• PAR-Q7: Derive Amdahl's Law and give its interpretation.
  • PAR-Q8: What is the difference between relative and absolute parallel speed-up? Which of these is expected to be higher?
  • PAR-Q9: The PRAM (Parallel Random Access Machine) computation model has the simplest-possible parallel cost model. Which aspects of a real-world parallel computer does it represent, and which aspects does it abstract from?
  • PAR-Q10: Which property of streaming computations makes it possible to overlap computation with data transfer?

MapReduce

  • MR-Q1: A MapReduce computation should process 12.8 TB of data in a distributed file with block (shard) size 64MB. How many mapper tasks will be created, by default? (Hint: 1 TB (Terabyte) = 10^12 byte)
  • MR-Q2: Discuss the design decision to offer just one MapReduce construct that covers both mapping, shuffle+sort and reducing. Wouldn't it be easier to provide one separate construct for each phase instead? What would be the performance implications of such a design operating on distributed files?
  • MR-Q3: Reformulate the wordcount example program to use no Combiner.
  • MR-Q4: Consider the local reduction performed by a Combiner: Why should the user-defined Reduce function be associative and commutative? Give examples for reduce functions that are associative and commutative, and such that are not.
  • MR-Q5: Extend the wordcount program to discard words shorter than 4 characters.
  • MR-Q6: Write a wordcount program to only count all words of odd and of even length. (There are several possibilities.)
  • MR-Q7: Show how to calculate a database join with MapReduce.
  • MR-Q8: Sometimes, workers might be temporarily slowed down (e.g. repeated disk read errors) without being broken. Such workers could delay the completion of an entire MapReduce computation considerably. How could the master speed up the overall MapReduce processing if it observes that some worker is late?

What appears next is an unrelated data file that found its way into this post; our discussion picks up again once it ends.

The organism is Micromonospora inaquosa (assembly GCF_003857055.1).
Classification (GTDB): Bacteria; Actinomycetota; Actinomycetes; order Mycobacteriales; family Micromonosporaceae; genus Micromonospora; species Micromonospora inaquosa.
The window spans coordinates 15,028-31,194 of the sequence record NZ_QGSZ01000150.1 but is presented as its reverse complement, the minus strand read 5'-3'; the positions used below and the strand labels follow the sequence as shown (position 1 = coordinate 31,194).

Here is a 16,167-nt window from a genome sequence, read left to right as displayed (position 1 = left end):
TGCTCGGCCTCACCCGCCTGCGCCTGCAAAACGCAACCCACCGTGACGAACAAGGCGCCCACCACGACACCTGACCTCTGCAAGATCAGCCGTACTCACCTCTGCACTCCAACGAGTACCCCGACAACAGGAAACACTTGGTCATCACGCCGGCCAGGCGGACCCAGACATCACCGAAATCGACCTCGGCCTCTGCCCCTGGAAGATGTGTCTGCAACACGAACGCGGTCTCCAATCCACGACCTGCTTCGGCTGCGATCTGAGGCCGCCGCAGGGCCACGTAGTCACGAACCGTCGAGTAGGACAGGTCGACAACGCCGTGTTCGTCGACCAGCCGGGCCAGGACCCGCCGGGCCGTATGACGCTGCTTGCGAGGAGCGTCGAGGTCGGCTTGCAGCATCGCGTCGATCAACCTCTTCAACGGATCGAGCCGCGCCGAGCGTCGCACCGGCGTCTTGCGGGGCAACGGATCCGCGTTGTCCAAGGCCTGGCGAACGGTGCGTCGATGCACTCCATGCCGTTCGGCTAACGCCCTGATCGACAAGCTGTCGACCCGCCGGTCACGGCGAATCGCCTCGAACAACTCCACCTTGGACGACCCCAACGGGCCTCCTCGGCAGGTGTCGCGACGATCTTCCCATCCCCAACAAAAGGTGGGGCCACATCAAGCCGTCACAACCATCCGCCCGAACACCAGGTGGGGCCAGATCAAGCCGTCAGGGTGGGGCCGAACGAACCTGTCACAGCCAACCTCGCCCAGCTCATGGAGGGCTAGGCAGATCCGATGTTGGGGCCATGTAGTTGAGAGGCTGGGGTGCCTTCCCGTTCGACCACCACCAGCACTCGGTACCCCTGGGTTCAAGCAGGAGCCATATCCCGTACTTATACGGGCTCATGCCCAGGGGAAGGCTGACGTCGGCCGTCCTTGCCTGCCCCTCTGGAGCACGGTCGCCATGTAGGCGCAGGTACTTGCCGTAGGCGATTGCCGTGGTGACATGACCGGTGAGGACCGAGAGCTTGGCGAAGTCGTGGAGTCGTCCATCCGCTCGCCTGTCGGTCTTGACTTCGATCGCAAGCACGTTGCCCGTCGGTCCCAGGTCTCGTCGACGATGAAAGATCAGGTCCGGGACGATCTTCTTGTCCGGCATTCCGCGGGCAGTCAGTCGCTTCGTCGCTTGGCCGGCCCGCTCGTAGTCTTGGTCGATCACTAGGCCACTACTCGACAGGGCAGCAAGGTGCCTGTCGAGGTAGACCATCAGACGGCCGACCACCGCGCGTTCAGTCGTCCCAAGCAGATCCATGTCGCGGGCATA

• Spark-Q1: Why can MapReduce emulate any distributed computation?
  • Spark-Q2: For a Spark program consisting of 2 subsequent Map computations, show how Spark execution differs from Hadoop/Mapreduce execution.
  • Spark-Q3: Given is a text file containing integer numbers. Write a Spark program that adds them up.
  • Spark-Q4: Write a wordcount program for Spark. (Solution proposal: see last slide in lecture 8.)
  • Spark-Q5: Modify the wordcount program by only considering words with at least 4 characters.

Cluster Resource Management

  • YARN-Q1: Why is it reasonable that Application Masters can request and return resources dynamically from/to the Resource Manager (within the maximum lease initially granted to their job by the RM), instead of requesting their maximum lease on all nodes immediately and keeping it throughout the job's lifetime? Contrast this mechanism to the resource allocation performed by batch queuing systems for clusters.
  • YARN-Q2: Explain why the Node Manager's tasks are better performed in a daemon process controlled by the RM and not under the control of the framework-specific application.

Machine Learning for Big Data

  • Implement in MapReduce or Spark a machine learning algorithm, e.g. logistic regression, k-means, EM algorithm, support vector machines, neural nets, etc. (The pseudo-code of the algorithm will be provided in the exam.)

Page responsible: Patrick Lambrix
Last updated: 2017-02-24